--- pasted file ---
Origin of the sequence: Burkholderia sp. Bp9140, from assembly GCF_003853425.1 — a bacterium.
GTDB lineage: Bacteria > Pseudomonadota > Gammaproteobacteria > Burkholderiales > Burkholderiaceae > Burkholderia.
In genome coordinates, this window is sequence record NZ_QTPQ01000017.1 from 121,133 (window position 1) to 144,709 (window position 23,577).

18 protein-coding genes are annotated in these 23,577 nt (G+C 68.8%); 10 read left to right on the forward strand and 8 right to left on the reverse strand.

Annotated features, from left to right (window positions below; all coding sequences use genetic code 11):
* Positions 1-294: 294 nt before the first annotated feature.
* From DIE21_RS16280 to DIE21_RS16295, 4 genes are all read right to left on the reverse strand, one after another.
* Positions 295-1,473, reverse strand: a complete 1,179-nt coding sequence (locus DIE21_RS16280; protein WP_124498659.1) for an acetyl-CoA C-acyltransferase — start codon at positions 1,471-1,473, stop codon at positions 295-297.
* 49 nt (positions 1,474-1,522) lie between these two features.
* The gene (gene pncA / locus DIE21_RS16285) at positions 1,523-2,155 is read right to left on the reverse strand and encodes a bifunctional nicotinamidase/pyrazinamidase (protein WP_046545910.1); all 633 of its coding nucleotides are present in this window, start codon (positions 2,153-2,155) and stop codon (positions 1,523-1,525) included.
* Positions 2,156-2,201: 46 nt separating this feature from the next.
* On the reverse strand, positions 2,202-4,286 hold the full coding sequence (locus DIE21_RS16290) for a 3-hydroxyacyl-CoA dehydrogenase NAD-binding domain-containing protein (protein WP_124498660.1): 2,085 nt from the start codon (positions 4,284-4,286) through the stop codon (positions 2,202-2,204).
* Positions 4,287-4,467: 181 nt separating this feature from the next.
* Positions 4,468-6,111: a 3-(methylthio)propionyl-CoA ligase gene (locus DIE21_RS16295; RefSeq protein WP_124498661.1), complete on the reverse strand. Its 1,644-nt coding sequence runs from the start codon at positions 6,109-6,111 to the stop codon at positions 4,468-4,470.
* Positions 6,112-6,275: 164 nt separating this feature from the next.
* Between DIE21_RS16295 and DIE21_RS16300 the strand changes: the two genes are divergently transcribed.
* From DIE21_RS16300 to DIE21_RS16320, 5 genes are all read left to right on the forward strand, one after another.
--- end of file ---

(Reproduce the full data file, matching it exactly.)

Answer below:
Origin of the sequence: Burkholderia sp. Bp9140, from assembly GCF_003853425.1 — a bacterium.
GTDB lineage: Bacteria > Pseudomonadota > Gammaproteobacteria > Burkholderiales > Burkholderiaceae > Burkholderia.
In genome coordinates, this window is sequence record NZ_QTPQ01000017.1 from 121,133 (window position 1) to 144,709 (window position 23,577).

18 protein-coding genes are annotated in these 23,577 nt (G+C 68.8%); 10 read left to right on the forward strand and 8 right to left on the reverse strand.

Annotated features, from left to right (window positions below; all coding sequences use genetic code 11):
* Positions 1-294: 294 nt before the first annotated feature.
* From DIE21_RS16280 to DIE21_RS16295, 4 genes are all read right to left on the reverse strand, one after another.
* Positions 295-1,473, reverse strand: a complete 1,179-nt coding sequence (locus DIE21_RS16280; protein WP_124498659.1) for an acetyl-CoA C-acyltransferase — start codon at positions 1,471-1,473, stop codon at positions 295-297.
* 49 nt (positions 1,474-1,522) lie between these two features.
* The gene (gene pncA / locus DIE21_RS16285) at positions 1,523-2,155 is read right to left on the reverse strand and encodes a bifunctional nicotinamidase/pyrazinamidase (protein WP_046545910.1); all 633 of its coding nucleotides are present in this window, start codon (positions 2,153-2,155) and stop codon (positions 1,523-1,525) included.
* Positions 2,156-2,201: 46 nt separating this feature from the next.
* On the reverse strand, positions 2,202-4,286 hold the full coding sequence (locus DIE21_RS16290) for a 3-hydroxyacyl-CoA dehydrogenase NAD-binding domain-containing protein (protein WP_124498660.1): 2,085 nt from the start codon (positions 4,284-4,286) through the stop codon (positions 2,202-2,204).
* Positions 4,287-4,467: 181 nt separating this feature from the next.
* Positions 4,468-6,111: a 3-(methylthio)propionyl-CoA ligase gene (locus DIE21_RS16295; RefSeq protein WP_124498661.1), complete on the reverse strand. Its 1,644-nt coding sequence runs from the start codon at positions 6,109-6,111 to the stop codon at positions 4,468-4,470.
* Positions 6,112-6,275: 164 nt separating this feature from the next.
* Between DIE21_RS16295 and DIE21_RS16300 the strand changes: the two genes are divergently transcribed.
* From DIE21_RS16300 to DIE21_RS16320, 5 genes are all read left to right on the forward strand, one after another.